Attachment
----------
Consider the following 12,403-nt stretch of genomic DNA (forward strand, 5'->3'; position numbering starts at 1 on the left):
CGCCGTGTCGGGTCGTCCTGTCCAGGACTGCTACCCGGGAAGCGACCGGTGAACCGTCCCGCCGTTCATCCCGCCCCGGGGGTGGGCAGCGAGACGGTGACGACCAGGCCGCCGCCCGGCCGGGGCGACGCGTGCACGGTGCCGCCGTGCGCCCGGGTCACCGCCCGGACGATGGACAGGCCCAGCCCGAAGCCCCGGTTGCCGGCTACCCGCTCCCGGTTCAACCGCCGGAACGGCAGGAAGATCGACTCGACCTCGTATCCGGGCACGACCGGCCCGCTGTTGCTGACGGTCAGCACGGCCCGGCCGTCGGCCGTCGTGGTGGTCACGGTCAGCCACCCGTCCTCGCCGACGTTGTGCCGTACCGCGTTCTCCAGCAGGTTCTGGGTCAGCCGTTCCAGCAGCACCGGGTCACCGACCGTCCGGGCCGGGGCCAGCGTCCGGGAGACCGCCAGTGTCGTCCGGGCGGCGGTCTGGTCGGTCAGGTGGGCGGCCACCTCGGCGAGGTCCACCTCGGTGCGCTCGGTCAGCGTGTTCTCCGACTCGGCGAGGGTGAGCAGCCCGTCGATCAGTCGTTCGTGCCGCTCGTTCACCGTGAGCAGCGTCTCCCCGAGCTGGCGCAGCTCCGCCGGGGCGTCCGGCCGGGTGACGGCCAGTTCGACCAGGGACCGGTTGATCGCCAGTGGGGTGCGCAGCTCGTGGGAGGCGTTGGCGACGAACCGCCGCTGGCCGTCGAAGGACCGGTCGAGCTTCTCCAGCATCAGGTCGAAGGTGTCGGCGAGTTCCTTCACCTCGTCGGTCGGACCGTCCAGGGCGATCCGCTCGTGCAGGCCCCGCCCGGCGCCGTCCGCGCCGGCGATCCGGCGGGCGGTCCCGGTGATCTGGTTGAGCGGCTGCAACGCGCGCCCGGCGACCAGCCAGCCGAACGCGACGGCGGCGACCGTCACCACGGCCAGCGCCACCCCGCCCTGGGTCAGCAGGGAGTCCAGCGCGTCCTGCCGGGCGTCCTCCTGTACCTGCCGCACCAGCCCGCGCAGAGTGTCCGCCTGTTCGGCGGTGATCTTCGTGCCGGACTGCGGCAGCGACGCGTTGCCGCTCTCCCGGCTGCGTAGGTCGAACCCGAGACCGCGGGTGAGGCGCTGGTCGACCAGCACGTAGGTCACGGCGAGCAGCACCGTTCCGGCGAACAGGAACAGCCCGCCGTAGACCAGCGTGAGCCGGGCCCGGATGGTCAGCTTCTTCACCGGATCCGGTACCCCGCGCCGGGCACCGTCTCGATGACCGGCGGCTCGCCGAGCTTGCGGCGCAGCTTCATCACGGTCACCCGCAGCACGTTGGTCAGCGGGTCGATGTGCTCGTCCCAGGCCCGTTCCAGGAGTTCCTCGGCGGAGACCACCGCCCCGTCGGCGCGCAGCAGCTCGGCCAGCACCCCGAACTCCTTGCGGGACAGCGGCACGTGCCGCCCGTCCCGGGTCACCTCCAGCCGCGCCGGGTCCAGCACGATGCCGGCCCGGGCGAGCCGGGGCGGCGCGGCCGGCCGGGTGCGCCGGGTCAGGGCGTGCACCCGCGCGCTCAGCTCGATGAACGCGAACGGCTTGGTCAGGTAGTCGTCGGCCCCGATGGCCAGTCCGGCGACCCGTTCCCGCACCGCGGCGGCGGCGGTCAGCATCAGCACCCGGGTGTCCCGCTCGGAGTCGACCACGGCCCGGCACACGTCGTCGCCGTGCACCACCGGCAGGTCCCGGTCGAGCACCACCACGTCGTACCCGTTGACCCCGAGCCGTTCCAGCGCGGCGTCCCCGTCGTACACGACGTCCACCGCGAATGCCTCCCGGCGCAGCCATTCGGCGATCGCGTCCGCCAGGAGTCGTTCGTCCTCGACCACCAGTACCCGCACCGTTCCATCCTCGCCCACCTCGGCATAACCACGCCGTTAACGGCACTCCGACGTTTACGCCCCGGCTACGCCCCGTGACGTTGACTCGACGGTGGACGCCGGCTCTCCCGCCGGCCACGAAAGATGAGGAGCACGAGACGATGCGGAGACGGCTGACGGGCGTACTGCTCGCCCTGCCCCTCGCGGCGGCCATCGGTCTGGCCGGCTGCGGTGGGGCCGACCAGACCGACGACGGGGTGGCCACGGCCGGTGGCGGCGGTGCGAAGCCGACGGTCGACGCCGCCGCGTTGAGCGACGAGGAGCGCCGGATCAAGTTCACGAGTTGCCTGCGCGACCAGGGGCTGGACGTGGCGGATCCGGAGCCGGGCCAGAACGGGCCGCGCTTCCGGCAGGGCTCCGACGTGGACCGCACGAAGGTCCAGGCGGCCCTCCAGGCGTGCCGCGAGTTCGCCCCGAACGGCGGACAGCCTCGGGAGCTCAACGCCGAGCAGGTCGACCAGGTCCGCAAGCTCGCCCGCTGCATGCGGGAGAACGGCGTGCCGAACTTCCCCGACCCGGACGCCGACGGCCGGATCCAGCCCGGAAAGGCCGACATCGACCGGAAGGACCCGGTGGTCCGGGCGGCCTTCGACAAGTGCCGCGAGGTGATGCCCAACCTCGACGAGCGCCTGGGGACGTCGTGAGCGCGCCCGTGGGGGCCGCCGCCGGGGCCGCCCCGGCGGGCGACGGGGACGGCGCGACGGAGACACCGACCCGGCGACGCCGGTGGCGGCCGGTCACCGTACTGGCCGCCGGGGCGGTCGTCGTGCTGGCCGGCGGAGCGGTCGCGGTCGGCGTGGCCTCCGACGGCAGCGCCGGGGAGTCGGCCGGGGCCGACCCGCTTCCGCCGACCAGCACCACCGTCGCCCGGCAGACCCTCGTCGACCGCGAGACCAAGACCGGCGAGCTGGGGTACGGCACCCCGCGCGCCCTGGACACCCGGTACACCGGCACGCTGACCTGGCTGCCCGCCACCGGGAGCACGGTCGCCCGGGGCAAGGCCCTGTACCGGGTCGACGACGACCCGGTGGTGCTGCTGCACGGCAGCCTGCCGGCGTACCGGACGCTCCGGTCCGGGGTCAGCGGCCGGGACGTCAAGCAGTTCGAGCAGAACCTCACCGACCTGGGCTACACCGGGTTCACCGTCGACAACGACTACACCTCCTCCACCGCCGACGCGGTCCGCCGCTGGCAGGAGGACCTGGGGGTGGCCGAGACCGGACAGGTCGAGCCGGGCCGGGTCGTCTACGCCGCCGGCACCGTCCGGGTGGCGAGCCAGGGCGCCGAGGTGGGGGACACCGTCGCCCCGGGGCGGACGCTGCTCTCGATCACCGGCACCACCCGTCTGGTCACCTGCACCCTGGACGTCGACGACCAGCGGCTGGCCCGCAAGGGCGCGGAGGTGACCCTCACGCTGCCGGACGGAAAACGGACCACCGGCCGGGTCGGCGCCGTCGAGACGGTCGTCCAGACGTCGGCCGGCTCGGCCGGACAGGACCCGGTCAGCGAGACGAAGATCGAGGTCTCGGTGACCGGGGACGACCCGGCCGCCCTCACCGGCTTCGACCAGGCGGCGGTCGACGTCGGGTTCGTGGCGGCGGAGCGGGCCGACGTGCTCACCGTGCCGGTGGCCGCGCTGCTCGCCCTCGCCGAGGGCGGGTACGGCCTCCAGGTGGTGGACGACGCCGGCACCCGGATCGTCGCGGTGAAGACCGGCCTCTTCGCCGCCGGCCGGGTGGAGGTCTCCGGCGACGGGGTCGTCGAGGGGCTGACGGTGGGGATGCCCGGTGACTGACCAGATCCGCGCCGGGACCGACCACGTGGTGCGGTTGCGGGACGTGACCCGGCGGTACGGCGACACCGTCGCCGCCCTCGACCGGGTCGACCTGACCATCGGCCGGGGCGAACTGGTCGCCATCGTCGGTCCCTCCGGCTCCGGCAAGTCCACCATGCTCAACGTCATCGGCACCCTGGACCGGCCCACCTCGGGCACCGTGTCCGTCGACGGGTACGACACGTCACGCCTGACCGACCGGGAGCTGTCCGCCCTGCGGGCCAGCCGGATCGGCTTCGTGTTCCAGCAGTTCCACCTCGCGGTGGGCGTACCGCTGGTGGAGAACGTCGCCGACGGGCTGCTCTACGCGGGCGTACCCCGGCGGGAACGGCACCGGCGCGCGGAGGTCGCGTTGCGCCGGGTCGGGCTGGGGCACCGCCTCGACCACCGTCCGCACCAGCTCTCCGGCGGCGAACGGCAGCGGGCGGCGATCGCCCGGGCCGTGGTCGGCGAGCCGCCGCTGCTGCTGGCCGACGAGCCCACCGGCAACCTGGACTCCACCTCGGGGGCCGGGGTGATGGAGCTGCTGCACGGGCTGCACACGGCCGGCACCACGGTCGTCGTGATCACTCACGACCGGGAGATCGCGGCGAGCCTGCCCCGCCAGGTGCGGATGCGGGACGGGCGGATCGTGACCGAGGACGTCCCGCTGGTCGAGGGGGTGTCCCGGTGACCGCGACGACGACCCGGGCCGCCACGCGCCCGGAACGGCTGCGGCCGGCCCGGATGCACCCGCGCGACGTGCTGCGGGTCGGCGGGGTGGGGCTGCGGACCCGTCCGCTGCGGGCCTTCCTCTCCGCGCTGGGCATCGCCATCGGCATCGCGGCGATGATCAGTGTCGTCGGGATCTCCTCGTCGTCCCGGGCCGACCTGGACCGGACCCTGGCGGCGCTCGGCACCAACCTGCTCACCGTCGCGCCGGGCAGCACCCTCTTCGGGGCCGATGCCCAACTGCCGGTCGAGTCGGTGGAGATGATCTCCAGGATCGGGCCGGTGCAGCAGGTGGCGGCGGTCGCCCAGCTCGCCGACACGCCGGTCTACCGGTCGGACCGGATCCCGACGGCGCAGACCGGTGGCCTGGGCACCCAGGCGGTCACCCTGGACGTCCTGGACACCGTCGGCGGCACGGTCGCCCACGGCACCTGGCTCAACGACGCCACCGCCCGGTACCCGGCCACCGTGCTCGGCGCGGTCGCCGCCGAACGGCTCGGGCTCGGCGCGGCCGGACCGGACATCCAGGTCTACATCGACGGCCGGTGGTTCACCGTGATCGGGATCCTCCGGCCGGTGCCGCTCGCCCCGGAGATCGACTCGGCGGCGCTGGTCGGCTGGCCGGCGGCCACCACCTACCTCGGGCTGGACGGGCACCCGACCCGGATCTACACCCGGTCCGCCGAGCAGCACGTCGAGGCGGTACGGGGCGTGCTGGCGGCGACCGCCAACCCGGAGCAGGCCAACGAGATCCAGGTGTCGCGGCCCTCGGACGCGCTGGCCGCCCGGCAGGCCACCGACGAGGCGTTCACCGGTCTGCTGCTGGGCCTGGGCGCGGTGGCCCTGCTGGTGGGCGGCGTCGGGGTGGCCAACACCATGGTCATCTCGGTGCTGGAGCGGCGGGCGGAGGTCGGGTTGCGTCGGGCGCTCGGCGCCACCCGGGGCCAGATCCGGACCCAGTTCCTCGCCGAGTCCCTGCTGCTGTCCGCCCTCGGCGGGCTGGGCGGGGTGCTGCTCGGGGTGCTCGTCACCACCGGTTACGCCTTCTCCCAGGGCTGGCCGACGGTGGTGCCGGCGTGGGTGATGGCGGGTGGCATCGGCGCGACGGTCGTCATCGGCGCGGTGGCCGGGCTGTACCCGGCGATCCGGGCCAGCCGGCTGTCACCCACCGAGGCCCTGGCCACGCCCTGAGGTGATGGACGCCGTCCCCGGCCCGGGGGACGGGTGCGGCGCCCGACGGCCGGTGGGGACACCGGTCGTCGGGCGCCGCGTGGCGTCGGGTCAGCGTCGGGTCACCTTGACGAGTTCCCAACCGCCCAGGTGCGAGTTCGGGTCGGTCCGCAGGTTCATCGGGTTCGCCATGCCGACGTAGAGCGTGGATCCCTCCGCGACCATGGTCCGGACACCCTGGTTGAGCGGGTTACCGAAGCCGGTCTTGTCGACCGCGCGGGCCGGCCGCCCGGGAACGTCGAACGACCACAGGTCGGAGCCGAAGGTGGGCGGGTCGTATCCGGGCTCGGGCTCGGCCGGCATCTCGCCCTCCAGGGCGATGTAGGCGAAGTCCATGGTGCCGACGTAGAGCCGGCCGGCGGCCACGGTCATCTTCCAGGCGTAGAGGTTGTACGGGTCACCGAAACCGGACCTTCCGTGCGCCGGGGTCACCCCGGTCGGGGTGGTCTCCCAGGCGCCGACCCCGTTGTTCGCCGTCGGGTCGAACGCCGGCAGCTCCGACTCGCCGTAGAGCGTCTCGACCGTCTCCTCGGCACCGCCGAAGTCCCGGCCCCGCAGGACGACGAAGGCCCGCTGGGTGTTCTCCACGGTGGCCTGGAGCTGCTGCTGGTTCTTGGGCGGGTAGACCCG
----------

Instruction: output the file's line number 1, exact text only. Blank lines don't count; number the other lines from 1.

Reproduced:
Consider the following 12,403-nt stretch of genomic DNA (forward strand, 5'->3'; position numbering starts at 1 on the left):